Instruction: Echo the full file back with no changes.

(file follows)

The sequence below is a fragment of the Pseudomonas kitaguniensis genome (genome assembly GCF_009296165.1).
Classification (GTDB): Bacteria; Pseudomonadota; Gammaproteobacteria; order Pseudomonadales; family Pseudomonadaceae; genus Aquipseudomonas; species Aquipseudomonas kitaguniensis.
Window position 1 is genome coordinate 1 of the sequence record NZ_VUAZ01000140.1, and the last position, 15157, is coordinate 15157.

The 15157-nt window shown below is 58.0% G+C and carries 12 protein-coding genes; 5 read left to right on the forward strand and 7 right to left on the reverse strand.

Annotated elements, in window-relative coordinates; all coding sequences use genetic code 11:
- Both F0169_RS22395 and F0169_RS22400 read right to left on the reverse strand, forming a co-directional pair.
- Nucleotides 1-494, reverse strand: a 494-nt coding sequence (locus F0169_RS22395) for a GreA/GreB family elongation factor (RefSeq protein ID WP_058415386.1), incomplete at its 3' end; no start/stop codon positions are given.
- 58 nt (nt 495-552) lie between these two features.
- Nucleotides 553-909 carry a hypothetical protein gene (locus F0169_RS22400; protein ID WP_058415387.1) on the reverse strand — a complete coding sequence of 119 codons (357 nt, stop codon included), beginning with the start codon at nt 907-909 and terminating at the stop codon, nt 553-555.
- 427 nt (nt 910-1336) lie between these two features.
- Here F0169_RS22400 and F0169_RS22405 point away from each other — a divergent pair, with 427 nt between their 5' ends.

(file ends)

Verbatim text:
The sequence below is a fragment of the Pseudomonas kitaguniensis genome (genome assembly GCF_009296165.1).
Classification (GTDB): Bacteria; Pseudomonadota; Gammaproteobacteria; order Pseudomonadales; family Pseudomonadaceae; genus Aquipseudomonas; species Aquipseudomonas kitaguniensis.
Window position 1 is genome coordinate 1 of the sequence record NZ_VUAZ01000140.1, and the last position, 15157, is coordinate 15157.

The 15157-nt window shown below is 58.0% G+C and carries 12 protein-coding genes; 5 read left to right on the forward strand and 7 right to left on the reverse strand.

Annotated elements, in window-relative coordinates; all coding sequences use genetic code 11:
- Both F0169_RS22395 and F0169_RS22400 read right to left on the reverse strand, forming a co-directional pair.
- Nucleotides 1-494, reverse strand: a 494-nt coding sequence (locus F0169_RS22395) for a GreA/GreB family elongation factor (RefSeq protein ID WP_058415386.1), incomplete at its 3' end; no start/stop codon positions are given.
- 58 nt (nt 495-552) lie between these two features.
- Nucleotides 553-909 carry a hypothetical protein gene (locus F0169_RS22400; protein ID WP_058415387.1) on the reverse strand — a complete coding sequence of 119 codons (357 nt, stop codon included), beginning with the start codon at nt 907-909 and terminating at the stop codon, nt 553-555.
- 427 nt (nt 910-1336) lie between these two features.
- Here F0169_RS22400 and F0169_RS22405 point away from each other — a divergent pair, with 427 nt between their 5' ends.